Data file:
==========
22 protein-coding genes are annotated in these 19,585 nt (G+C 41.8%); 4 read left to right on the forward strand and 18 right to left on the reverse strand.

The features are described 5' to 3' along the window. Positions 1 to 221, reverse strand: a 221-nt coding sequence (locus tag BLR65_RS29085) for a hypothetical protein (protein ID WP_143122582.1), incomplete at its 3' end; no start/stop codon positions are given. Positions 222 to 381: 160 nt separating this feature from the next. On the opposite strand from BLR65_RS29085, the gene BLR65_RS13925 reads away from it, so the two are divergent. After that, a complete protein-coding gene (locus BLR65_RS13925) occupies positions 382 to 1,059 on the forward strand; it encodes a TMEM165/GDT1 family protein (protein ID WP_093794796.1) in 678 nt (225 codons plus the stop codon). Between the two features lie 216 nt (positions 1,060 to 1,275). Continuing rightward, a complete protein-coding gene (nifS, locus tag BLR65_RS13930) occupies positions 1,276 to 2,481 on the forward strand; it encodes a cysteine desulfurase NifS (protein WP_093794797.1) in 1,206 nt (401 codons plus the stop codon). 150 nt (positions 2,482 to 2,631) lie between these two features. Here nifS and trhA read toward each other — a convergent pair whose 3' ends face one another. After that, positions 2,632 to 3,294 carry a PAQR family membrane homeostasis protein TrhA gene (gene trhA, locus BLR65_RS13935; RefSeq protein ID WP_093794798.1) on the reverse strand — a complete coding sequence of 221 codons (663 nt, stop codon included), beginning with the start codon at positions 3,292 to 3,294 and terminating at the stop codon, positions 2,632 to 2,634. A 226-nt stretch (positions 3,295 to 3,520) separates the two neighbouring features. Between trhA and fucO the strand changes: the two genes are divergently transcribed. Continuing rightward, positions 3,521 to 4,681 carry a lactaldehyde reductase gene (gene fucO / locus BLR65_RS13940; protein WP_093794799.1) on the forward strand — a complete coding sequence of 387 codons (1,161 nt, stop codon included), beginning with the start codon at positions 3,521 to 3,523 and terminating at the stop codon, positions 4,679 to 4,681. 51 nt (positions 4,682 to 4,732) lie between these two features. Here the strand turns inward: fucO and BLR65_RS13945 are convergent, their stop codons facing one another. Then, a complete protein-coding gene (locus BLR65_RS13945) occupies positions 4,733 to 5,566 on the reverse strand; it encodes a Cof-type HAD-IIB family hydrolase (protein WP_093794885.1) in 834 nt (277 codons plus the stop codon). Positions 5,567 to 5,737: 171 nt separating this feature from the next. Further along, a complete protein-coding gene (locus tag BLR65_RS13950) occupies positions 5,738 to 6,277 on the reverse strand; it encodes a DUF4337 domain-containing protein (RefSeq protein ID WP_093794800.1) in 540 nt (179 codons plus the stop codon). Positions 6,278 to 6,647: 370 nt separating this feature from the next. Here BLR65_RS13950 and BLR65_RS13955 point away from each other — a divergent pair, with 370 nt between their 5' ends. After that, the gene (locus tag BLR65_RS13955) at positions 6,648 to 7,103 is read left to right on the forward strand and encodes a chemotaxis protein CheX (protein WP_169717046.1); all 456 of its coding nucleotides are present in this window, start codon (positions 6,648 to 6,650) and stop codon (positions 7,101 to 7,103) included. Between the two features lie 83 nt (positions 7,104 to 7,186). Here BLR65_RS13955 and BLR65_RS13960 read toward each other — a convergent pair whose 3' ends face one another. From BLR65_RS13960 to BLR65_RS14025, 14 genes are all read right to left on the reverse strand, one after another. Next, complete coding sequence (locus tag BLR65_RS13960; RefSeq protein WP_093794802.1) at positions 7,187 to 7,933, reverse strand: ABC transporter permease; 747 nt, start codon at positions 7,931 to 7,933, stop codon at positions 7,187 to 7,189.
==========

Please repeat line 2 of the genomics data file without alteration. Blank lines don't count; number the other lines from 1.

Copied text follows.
The features are described 5' to 3' along the window. Positions 1 to 221, reverse strand: a 221-nt coding sequence (locus tag BLR65_RS29085) for a hypothetical protein (protein ID WP_143122582.1), incomplete at its 3' end; no start/stop codon positions are given. Positions 222 to 381: 160 nt separating this feature from the next. On the opposite strand from BLR65_RS29085, the gene BLR65_RS13925 reads away from it, so the two are divergent. After that, a complete protein-coding gene (locus BLR65_RS13925) occupies positions 382 to 1,059 on the forward strand; it encodes a TMEM165/GDT1 family protein (protein ID WP_093794796.1) in 678 nt (225 codons plus the stop codon). Between the two features lie 216 nt (positions 1,060 to 1,275). Continuing rightward, a complete protein-coding gene (nifS, locus tag BLR65_RS13930) occupies positions 1,276 to 2,481 on the forward strand; it encodes a cysteine desulfurase NifS (protein WP_093794797.1) in 1,206 nt (401 codons plus the stop codon). 150 nt (positions 2,482 to 2,631) lie between these two features. Here nifS and trhA read toward each other — a convergent pair whose 3' ends face one another. After that, positions 2,632 to 3,294 carry a PAQR family membrane homeostasis protein TrhA gene (gene trhA, locus BLR65_RS13935; RefSeq protein ID WP_093794798.1) on the reverse strand — a complete coding sequence of 221 codons (663 nt, stop codon included), beginning with the start codon at positions 3,292 to 3,294 and terminating at the stop codon, positions 2,632 to 2,634. A 226-nt stretch (positions 3,295 to 3,520) separates the two neighbouring features. Between trhA and fucO the strand changes: the two genes are divergently transcribed. Continuing rightward, positions 3,521 to 4,681 carry a lactaldehyde reductase gene (gene fucO / locus BLR65_RS13940; protein WP_093794799.1) on the forward strand — a complete coding sequence of 387 codons (1,161 nt, stop codon included), beginning with the start codon at positions 3,521 to 3,523 and terminating at the stop codon, positions 4,679 to 4,681. 51 nt (positions 4,682 to 4,732) lie between these two features. Here the strand turns inward: fucO and BLR65_RS13945 are convergent, their stop codons facing one another. Then, a complete protein-coding gene (locus BLR65_RS13945) occupies positions 4,733 to 5,566 on the reverse strand; it encodes a Cof-type HAD-IIB family hydrolase (protein WP_093794885.1) in 834 nt (277 codons plus the stop codon). Positions 5,567 to 5,737: 171 nt separating this feature from the next. Further along, a complete protein-coding gene (locus tag BLR65_RS13950) occupies positions 5,738 to 6,277 on the reverse strand; it encodes a DUF4337 domain-containing protein (RefSeq protein ID WP_093794800.1) in 540 nt (179 codons plus the stop codon). Positions 6,278 to 6,647: 370 nt separating this feature from the next. Here BLR65_RS13950 and BLR65_RS13955 point away from each other — a divergent pair, with 370 nt between their 5' ends. After that, the gene (locus tag BLR65_RS13955) at positions 6,648 to 7,103 is read left to right on the forward strand and encodes a chemotaxis protein CheX (protein WP_169717046.1); all 456 of its coding nucleotides are present in this window, start codon (positions 6,648 to 6,650) and stop codon (positions 7,101 to 7,103) included. Between the two features lie 83 nt (positions 7,104 to 7,186). Here BLR65_RS13955 and BLR65_RS13960 read toward each other — a convergent pair whose 3' ends face one another. From BLR65_RS13960 to BLR65_RS14025, 14 genes are all read right to left on the reverse strand, one after another. Next, complete coding sequence (locus tag BLR65_RS13960; RefSeq protein WP_093794802.1) at positions 7,187 to 7,933, reverse strand: ABC transporter permease; 747 nt, start codon at positions 7,931 to 7,933, stop codon at positions 7,187 to 7,189.